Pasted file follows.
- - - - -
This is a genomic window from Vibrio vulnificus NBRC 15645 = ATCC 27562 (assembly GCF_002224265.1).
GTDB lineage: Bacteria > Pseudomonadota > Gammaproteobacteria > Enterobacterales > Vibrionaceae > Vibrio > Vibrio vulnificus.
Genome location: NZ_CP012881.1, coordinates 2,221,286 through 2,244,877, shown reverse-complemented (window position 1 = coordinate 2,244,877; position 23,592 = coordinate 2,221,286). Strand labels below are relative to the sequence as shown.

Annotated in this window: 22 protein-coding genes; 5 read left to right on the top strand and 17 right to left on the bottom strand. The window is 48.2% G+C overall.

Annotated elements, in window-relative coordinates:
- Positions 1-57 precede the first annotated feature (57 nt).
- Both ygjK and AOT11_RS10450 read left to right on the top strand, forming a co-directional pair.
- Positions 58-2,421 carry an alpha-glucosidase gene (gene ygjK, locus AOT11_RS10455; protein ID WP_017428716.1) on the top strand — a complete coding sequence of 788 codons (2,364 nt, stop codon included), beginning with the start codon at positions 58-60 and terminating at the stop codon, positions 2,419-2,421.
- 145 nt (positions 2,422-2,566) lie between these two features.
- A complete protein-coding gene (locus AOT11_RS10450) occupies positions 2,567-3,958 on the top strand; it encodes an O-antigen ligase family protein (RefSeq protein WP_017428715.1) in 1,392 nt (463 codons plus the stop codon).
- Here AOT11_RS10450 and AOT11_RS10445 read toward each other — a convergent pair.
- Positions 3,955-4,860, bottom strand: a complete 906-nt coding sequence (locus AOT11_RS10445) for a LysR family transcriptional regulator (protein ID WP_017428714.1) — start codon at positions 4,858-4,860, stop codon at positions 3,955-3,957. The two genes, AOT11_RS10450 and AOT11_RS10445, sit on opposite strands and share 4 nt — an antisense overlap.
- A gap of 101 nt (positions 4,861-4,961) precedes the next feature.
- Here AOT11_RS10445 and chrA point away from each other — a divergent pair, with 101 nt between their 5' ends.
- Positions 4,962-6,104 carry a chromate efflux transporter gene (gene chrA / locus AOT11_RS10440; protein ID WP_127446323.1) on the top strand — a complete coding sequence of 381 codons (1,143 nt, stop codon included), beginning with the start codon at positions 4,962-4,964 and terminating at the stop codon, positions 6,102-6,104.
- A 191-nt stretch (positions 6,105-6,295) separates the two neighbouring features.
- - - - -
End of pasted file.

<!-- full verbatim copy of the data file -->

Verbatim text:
This is a genomic window from Vibrio vulnificus NBRC 15645 = ATCC 27562 (assembly GCF_002224265.1).
GTDB lineage: Bacteria > Pseudomonadota > Gammaproteobacteria > Enterobacterales > Vibrionaceae > Vibrio > Vibrio vulnificus.
Genome location: NZ_CP012881.1, coordinates 2,221,286 through 2,244,877, shown reverse-complemented (window position 1 = coordinate 2,244,877; position 23,592 = coordinate 2,221,286). Strand labels below are relative to the sequence as shown.

Annotated in this window: 22 protein-coding genes; 5 read left to right on the top strand and 17 right to left on the bottom strand. The window is 48.2% G+C overall.

Annotated elements, in window-relative coordinates:
- Positions 1-57 precede the first annotated feature (57 nt).
- Both ygjK and AOT11_RS10450 read left to right on the top strand, forming a co-directional pair.
- Positions 58-2,421 carry an alpha-glucosidase gene (gene ygjK, locus AOT11_RS10455; protein ID WP_017428716.1) on the top strand — a complete coding sequence of 788 codons (2,364 nt, stop codon included), beginning with the start codon at positions 58-60 and terminating at the stop codon, positions 2,419-2,421.
- 145 nt (positions 2,422-2,566) lie between these two features.
- A complete protein-coding gene (locus AOT11_RS10450) occupies positions 2,567-3,958 on the top strand; it encodes an O-antigen ligase family protein (RefSeq protein WP_017428715.1) in 1,392 nt (463 codons plus the stop codon).
- Here AOT11_RS10450 and AOT11_RS10445 read toward each other — a convergent pair.
- Positions 3,955-4,860, bottom strand: a complete 906-nt coding sequence (locus AOT11_RS10445) for a LysR family transcriptional regulator (protein ID WP_017428714.1) — start codon at positions 4,858-4,860, stop codon at positions 3,955-3,957. The two genes, AOT11_RS10450 and AOT11_RS10445, sit on opposite strands and share 4 nt — an antisense overlap.
- A gap of 101 nt (positions 4,861-4,961) precedes the next feature.
- Here AOT11_RS10445 and chrA point away from each other — a divergent pair, with 101 nt between their 5' ends.
- Positions 4,962-6,104 carry a chromate efflux transporter gene (gene chrA / locus AOT11_RS10440; protein ID WP_127446323.1) on the top strand — a complete coding sequence of 381 codons (1,143 nt, stop codon included), beginning with the start codon at positions 4,962-4,964 and terminating at the stop codon, positions 6,102-6,104.
- A 191-nt stretch (positions 6,105-6,295) separates the two neighbouring features.